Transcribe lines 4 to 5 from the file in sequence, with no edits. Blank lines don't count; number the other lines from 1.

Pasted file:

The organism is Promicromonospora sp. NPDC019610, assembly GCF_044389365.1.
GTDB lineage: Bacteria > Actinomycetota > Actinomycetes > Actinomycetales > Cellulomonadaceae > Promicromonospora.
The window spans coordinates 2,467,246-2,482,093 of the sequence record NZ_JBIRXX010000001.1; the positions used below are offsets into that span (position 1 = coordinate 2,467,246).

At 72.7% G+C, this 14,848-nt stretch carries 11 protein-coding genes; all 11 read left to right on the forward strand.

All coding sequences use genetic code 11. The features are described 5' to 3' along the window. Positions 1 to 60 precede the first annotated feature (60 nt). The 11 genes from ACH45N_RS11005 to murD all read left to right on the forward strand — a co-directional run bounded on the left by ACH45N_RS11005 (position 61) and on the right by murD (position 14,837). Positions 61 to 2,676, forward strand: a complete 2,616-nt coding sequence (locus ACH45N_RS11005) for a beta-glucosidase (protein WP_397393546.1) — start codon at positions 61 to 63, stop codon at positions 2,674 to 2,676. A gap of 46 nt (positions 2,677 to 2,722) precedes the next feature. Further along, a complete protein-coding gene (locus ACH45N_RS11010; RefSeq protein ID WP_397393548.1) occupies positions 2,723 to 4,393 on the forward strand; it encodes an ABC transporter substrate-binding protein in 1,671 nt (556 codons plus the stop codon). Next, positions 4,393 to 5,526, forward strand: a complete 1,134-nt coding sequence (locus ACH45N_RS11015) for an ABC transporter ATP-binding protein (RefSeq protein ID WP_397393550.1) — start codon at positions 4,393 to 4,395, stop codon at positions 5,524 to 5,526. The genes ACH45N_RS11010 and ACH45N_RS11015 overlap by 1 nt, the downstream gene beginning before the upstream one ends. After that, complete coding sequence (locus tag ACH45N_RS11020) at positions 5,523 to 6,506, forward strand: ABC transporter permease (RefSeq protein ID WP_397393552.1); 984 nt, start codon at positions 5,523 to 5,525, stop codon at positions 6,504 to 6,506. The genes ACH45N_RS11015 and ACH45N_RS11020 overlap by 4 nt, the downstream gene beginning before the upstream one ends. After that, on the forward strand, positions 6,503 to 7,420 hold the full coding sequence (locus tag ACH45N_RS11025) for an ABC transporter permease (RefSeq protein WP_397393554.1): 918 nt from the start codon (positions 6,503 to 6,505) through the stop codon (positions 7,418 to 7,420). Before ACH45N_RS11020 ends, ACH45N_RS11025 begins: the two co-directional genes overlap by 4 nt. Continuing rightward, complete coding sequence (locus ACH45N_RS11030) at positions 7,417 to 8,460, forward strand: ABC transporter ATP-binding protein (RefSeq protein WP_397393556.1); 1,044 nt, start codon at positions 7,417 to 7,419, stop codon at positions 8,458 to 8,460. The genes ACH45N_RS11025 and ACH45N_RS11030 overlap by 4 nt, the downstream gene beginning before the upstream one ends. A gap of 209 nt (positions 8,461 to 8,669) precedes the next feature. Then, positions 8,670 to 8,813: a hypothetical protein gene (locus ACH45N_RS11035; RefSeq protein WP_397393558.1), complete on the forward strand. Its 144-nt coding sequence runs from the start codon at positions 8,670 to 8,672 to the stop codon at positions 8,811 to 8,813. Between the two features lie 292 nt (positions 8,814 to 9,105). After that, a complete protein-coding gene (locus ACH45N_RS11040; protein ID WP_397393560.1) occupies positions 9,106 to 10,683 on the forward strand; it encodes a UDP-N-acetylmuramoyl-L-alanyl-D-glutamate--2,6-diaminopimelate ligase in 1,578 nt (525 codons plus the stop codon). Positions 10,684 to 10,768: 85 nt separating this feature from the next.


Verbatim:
At 72.7% G+C, this 14,848-nt stretch carries 11 protein-coding genes; all 11 read left to right on the forward strand.

All coding sequences use genetic code 11. The features are described 5' to 3' along the window. Positions 1 to 60 precede the first annotated feature (60 nt). The 11 genes from ACH45N_RS11005 to murD all read left to right on the forward strand — a co-directional run bounded on the left by ACH45N_RS11005 (position 61) and on the right by murD (position 14,837). Positions 61 to 2,676, forward strand: a complete 2,616-nt coding sequence (locus ACH45N_RS11005) for a beta-glucosidase (protein WP_397393546.1) — start codon at positions 61 to 63, stop codon at positions 2,674 to 2,676. A gap of 46 nt (positions 2,677 to 2,722) precedes the next feature. Further along, a complete protein-coding gene (locus ACH45N_RS11010; RefSeq protein ID WP_397393548.1) occupies positions 2,723 to 4,393 on the forward strand; it encodes an ABC transporter substrate-binding protein in 1,671 nt (556 codons plus the stop codon). Next, positions 4,393 to 5,526, forward strand: a complete 1,134-nt coding sequence (locus ACH45N_RS11015) for an ABC transporter ATP-binding protein (RefSeq protein ID WP_397393550.1) — start codon at positions 4,393 to 4,395, stop codon at positions 5,524 to 5,526. The genes ACH45N_RS11010 and ACH45N_RS11015 overlap by 1 nt, the downstream gene beginning before the upstream one ends. After that, complete coding sequence (locus tag ACH45N_RS11020) at positions 5,523 to 6,506, forward strand: ABC transporter permease (RefSeq protein ID WP_397393552.1); 984 nt, start codon at positions 5,523 to 5,525, stop codon at positions 6,504 to 6,506. The genes ACH45N_RS11015 and ACH45N_RS11020 overlap by 4 nt, the downstream gene beginning before the upstream one ends. After that, on the forward strand, positions 6,503 to 7,420 hold the full coding sequence (locus tag ACH45N_RS11025) for an ABC transporter permease (RefSeq protein WP_397393554.1): 918 nt from the start codon (positions 6,503 to 6,505) through the stop codon (positions 7,418 to 7,420). Before ACH45N_RS11020 ends, ACH45N_RS11025 begins: the two co-directional genes overlap by 4 nt. Continuing rightward, complete coding sequence (locus ACH45N_RS11030) at positions 7,417 to 8,460, forward strand: ABC transporter ATP-binding protein (RefSeq protein WP_397393556.1); 1,044 nt, start codon at positions 7,417 to 7,419, stop codon at positions 8,458 to 8,460. The genes ACH45N_RS11025 and ACH45N_RS11030 overlap by 4 nt, the downstream gene beginning before the upstream one ends. A gap of 209 nt (positions 8,461 to 8,669) precedes the next feature. Then, positions 8,670 to 8,813: a hypothetical protein gene (locus ACH45N_RS11035; RefSeq protein WP_397393558.1), complete on the forward strand. Its 144-nt coding sequence runs from the start codon at positions 8,670 to 8,672 to the stop codon at positions 8,811 to 8,813. Between the two features lie 292 nt (positions 8,814 to 9,105). After that, a complete protein-coding gene (locus ACH45N_RS11040; protein ID WP_397393560.1) occupies positions 9,106 to 10,683 on the forward strand; it encodes a UDP-N-acetylmuramoyl-L-alanyl-D-glutamate--2,6-diaminopimelate ligase in 1,578 nt (525 codons plus the stop codon). Positions 10,684 to 10,768: 85 nt separating this feature from the next.